One of the largest North American raptors is the eagle. Particularly honored by Americans as our national bird, the bald eagle represents strength, beauty, and grace as it soars above both mountains and plains. Until recently however this magnificent bird was an endangered species. While the bald eagle is now listed as “recovered” by the U.S. Fish and Wildlife Service, many other species of eagles are listed as species of concern, threatened or endangered.
The word raptor is used to describe about 500 different species of birds who hunt for small to medium sized animals and eat little to no plant material. All are built for speed and efficient hunting. Raptors hunt for food primarily on the wing, using their keen senses, especially vision. Each bird has a hooked beak and talons for catching and tearing meat.
Like all raptors, eagle populations are severely threatened by habitat loss, environmental contaminants and pesticides, and trapping and shooting. Wind power is an important source of alternative energy but it is now beginning to pose another threat to raptors. During their migrations, raptors often concentrate in large numbers along wind-prone flyways where both the birds and wind turbines harness the updrafts.
Bald eagle (Haliaeetus leucocephalus)
With its chocolate brown body, white head and tail, large yellow beak and a wingspan of more than six feet, the bald eagle is a distinct national symbol of the United States of America. The species’ range is restricted to North America from Alaska and Canada to Mexico. Fish are their preferred prey but amphibians, reptiles, birds and mammals are also a part of their diet depending on season and location.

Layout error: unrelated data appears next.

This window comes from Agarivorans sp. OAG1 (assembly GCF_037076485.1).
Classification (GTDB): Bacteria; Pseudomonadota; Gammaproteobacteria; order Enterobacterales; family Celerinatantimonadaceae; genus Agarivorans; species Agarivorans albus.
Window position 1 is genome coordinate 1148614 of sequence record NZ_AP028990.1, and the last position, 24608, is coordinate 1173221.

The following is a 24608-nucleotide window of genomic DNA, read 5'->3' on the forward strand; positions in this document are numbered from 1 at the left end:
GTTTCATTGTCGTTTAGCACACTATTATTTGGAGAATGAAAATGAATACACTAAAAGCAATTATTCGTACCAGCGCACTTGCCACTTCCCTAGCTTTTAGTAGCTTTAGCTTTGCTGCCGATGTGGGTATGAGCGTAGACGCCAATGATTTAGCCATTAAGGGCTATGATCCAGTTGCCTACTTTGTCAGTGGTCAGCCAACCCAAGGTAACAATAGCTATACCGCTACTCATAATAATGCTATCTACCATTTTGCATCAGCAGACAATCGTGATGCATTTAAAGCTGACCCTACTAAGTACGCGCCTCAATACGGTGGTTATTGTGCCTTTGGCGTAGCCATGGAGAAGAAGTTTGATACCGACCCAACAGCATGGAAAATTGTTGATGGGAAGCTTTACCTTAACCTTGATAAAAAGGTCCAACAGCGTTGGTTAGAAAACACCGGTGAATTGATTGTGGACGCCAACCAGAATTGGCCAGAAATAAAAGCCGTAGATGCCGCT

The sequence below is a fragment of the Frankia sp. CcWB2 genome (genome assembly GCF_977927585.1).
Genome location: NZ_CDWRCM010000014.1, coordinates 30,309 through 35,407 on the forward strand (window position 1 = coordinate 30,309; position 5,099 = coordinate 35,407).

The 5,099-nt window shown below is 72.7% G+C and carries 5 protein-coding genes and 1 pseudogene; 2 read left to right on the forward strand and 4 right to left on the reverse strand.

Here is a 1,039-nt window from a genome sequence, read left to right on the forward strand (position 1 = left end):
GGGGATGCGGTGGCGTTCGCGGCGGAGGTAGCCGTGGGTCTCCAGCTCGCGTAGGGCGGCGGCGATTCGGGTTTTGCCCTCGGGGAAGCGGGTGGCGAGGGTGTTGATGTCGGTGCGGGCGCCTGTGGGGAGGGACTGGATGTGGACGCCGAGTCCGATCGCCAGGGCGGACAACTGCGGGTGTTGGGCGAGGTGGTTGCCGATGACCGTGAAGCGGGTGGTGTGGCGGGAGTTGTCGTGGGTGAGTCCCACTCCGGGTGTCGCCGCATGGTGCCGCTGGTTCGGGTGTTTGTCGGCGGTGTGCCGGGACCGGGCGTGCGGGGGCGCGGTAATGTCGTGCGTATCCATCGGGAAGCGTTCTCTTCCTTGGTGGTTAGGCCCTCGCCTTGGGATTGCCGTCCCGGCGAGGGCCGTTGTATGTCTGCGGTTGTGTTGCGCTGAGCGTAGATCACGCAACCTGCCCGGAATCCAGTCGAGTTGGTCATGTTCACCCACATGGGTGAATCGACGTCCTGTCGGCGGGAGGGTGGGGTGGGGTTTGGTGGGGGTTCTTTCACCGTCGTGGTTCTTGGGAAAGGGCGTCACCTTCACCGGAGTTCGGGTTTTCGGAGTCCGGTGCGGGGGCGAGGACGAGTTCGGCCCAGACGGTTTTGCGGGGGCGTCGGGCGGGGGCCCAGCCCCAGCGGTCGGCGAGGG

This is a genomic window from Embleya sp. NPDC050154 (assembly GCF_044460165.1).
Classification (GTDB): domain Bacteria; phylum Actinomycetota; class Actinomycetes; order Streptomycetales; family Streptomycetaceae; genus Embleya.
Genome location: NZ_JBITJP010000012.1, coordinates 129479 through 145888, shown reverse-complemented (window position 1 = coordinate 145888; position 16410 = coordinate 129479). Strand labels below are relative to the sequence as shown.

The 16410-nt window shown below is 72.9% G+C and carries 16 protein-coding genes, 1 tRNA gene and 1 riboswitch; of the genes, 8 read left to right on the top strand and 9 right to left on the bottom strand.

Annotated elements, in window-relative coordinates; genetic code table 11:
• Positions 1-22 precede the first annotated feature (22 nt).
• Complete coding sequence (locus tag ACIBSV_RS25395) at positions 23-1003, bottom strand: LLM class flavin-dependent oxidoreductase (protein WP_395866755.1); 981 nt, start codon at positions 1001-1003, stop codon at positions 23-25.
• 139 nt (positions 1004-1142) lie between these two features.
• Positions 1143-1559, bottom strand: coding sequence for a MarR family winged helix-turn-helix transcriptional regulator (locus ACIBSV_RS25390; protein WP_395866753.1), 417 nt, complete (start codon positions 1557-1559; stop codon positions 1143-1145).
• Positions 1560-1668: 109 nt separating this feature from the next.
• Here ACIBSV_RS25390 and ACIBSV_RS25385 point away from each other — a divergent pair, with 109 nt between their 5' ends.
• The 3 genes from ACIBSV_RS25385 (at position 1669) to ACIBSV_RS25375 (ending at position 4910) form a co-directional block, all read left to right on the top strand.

Bald eagles often mate for life and generally are able to breed when they are five years old, producing one brood per year. They can build massive nests in the tallest trees of significant forest cover or along prominent ridges and on cliffs near open water. Many nests are used in successive years and some are more than eight feet across and weigh up to two tons.
The bald eagle is quite affected by human activities. This large and magnificent bird prefers habitat close to seacoast or even other water bodies such as lakes. The bald eagle loves to be in areas that have an abundance of fish. It is also generally spotted in areas that are free from human interference.
The bald eagle is often seen in areas of North America. It prefers deciduous forest. This bird selects hardwood trees for roosting and nesting. As winter approaches, the bald eagle shifts its location south from the northern areas of Canada or Alaska. This is in search of fish for food and this move usually occurs by late October.
Golden eagle (Aquila chrysaetos)
Golden eagles use their agility and speed combined with extremely powerful talons to snatch up prey including rabbits, marmots, ground squirrels, and large mammals such as fox, wild and domestic cats, mountain goats, ibex, and young deer. They will also eat carrion if prey is scarce.
Golden eagles maintain territories that may be as large as 60 square miles. They are monogamous and may remain together for several years or possibly for life. Golden eagles nest in high places including cliffs, trees, or human structures such as telephone poles. They build huge nests to which they may return for several breeding years. Females lay from one to four eggs, and both parents incubate them for 40 to 45 days. Typically, one or two young survive to fledge in about three months.
The plumage color ranges from black-brown to dark brown, with a striking golden-buff crown and nape, which glows in the sunlight - the light reflecting the golden tint, which gives the bird its name. The upper wings also have an irregular lighter area. Immature birds resemble adults, but have a duller more mottled appearance. Also they have a white-banded tail and a white patch at the carpal joint, that gradually disappears with every molt until full adult plumage is reached in the fifth year. Contour feathers may be molted in a short time span.